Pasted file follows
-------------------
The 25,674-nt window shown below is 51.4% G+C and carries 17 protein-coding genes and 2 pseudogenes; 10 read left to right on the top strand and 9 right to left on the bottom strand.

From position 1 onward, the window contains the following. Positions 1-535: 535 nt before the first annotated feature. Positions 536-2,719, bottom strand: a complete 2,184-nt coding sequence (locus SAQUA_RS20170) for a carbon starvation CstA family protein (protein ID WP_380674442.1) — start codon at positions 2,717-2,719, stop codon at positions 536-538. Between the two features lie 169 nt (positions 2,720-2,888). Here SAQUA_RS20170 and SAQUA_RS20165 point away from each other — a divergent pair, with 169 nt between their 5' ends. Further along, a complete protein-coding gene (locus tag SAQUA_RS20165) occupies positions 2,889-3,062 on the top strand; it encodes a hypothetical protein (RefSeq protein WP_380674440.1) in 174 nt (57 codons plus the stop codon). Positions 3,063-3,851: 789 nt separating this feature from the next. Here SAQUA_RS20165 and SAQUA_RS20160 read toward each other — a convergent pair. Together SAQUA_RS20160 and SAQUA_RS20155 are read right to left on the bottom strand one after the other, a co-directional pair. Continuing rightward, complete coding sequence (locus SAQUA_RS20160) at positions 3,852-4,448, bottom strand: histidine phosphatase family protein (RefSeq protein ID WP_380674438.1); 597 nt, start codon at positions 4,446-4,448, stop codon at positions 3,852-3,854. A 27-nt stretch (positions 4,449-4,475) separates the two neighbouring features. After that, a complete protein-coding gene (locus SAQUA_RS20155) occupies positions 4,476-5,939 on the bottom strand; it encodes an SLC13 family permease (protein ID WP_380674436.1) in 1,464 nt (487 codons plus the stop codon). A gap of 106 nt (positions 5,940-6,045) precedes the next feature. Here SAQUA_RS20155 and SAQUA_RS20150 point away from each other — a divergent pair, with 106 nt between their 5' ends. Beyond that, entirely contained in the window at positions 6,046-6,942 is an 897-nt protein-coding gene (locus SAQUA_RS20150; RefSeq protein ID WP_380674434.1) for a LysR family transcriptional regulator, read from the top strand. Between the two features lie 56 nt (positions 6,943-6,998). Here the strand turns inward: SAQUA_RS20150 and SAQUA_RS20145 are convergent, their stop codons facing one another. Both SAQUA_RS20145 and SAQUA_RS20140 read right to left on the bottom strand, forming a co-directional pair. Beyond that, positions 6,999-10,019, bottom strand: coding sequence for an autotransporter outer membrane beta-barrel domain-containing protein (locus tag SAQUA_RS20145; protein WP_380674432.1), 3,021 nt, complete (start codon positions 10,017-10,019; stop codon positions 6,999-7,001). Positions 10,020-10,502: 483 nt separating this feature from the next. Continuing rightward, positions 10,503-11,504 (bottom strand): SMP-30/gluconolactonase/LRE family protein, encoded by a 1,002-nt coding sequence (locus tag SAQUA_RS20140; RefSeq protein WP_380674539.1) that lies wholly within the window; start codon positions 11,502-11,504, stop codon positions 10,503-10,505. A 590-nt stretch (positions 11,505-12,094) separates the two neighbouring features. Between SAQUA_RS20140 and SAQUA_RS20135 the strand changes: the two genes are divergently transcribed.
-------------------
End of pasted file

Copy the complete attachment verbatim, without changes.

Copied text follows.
The 25,674-nt window shown below is 51.4% G+C and carries 17 protein-coding genes and 2 pseudogenes; 10 read left to right on the top strand and 9 right to left on the bottom strand.

From position 1 onward, the window contains the following. Positions 1-535: 535 nt before the first annotated feature. Positions 536-2,719, bottom strand: a complete 2,184-nt coding sequence (locus SAQUA_RS20170) for a carbon starvation CstA family protein (protein ID WP_380674442.1) — start codon at positions 2,717-2,719, stop codon at positions 536-538. Between the two features lie 169 nt (positions 2,720-2,888). Here SAQUA_RS20170 and SAQUA_RS20165 point away from each other — a divergent pair, with 169 nt between their 5' ends. Further along, a complete protein-coding gene (locus tag SAQUA_RS20165) occupies positions 2,889-3,062 on the top strand; it encodes a hypothetical protein (RefSeq protein WP_380674440.1) in 174 nt (57 codons plus the stop codon). Positions 3,063-3,851: 789 nt separating this feature from the next. Here SAQUA_RS20165 and SAQUA_RS20160 read toward each other — a convergent pair. Together SAQUA_RS20160 and SAQUA_RS20155 are read right to left on the bottom strand one after the other, a co-directional pair. Continuing rightward, complete coding sequence (locus SAQUA_RS20160) at positions 3,852-4,448, bottom strand: histidine phosphatase family protein (RefSeq protein ID WP_380674438.1); 597 nt, start codon at positions 4,446-4,448, stop codon at positions 3,852-3,854. A 27-nt stretch (positions 4,449-4,475) separates the two neighbouring features. After that, a complete protein-coding gene (locus SAQUA_RS20155) occupies positions 4,476-5,939 on the bottom strand; it encodes an SLC13 family permease (protein ID WP_380674436.1) in 1,464 nt (487 codons plus the stop codon). A gap of 106 nt (positions 5,940-6,045) precedes the next feature. Here SAQUA_RS20155 and SAQUA_RS20150 point away from each other — a divergent pair, with 106 nt between their 5' ends. Beyond that, entirely contained in the window at positions 6,046-6,942 is an 897-nt protein-coding gene (locus SAQUA_RS20150; RefSeq protein ID WP_380674434.1) for a LysR family transcriptional regulator, read from the top strand. Between the two features lie 56 nt (positions 6,943-6,998). Here the strand turns inward: SAQUA_RS20150 and SAQUA_RS20145 are convergent, their stop codons facing one another. Both SAQUA_RS20145 and SAQUA_RS20140 read right to left on the bottom strand, forming a co-directional pair. Beyond that, positions 6,999-10,019, bottom strand: coding sequence for an autotransporter outer membrane beta-barrel domain-containing protein (locus tag SAQUA_RS20145; protein WP_380674432.1), 3,021 nt, complete (start codon positions 10,017-10,019; stop codon positions 6,999-7,001). Positions 10,020-10,502: 483 nt separating this feature from the next. Continuing rightward, positions 10,503-11,504 (bottom strand): SMP-30/gluconolactonase/LRE family protein, encoded by a 1,002-nt coding sequence (locus tag SAQUA_RS20140; RefSeq protein WP_380674539.1) that lies wholly within the window; start codon positions 11,502-11,504, stop codon positions 10,503-10,505. A 590-nt stretch (positions 11,505-12,094) separates the two neighbouring features. Between SAQUA_RS20140 and SAQUA_RS20135 the strand changes: the two genes are divergently transcribed.